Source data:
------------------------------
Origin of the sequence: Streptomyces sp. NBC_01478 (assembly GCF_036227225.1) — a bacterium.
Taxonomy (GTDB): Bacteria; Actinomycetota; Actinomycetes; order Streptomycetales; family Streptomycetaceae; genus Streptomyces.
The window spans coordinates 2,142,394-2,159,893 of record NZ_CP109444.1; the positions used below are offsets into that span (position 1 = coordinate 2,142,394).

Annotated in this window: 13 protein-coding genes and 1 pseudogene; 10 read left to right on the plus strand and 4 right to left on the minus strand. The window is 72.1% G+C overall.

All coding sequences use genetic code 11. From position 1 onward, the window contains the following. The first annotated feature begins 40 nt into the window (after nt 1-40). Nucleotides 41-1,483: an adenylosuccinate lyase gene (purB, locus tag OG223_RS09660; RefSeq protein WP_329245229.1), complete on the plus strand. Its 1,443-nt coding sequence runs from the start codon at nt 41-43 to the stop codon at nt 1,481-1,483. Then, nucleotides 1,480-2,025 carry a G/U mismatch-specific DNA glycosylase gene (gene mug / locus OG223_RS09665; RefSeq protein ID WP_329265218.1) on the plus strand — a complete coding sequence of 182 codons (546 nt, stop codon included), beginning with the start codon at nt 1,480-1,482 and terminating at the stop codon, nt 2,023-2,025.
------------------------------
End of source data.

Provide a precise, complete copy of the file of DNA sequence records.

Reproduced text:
Origin of the sequence: Streptomyces sp. NBC_01478 (assembly GCF_036227225.1) — a bacterium.
Taxonomy (GTDB): Bacteria; Actinomycetota; Actinomycetes; order Streptomycetales; family Streptomycetaceae; genus Streptomyces.
The window spans coordinates 2,142,394-2,159,893 of record NZ_CP109444.1; the positions used below are offsets into that span (position 1 = coordinate 2,142,394).

Annotated in this window: 13 protein-coding genes and 1 pseudogene; 10 read left to right on the plus strand and 4 right to left on the minus strand. The window is 72.1% G+C overall.

All coding sequences use genetic code 11. From position 1 onward, the window contains the following. The first annotated feature begins 40 nt into the window (after nt 1-40). Nucleotides 41-1,483: an adenylosuccinate lyase gene (purB, locus tag OG223_RS09660; RefSeq protein WP_329245229.1), complete on the plus strand. Its 1,443-nt coding sequence runs from the start codon at nt 41-43 to the stop codon at nt 1,481-1,483. Then, nucleotides 1,480-2,025 carry a G/U mismatch-specific DNA glycosylase gene (gene mug / locus OG223_RS09665; RefSeq protein ID WP_329265218.1) on the plus strand — a complete coding sequence of 182 codons (546 nt, stop codon included), beginning with the start codon at nt 1,480-1,482 and terminating at the stop codon, nt 2,023-2,025.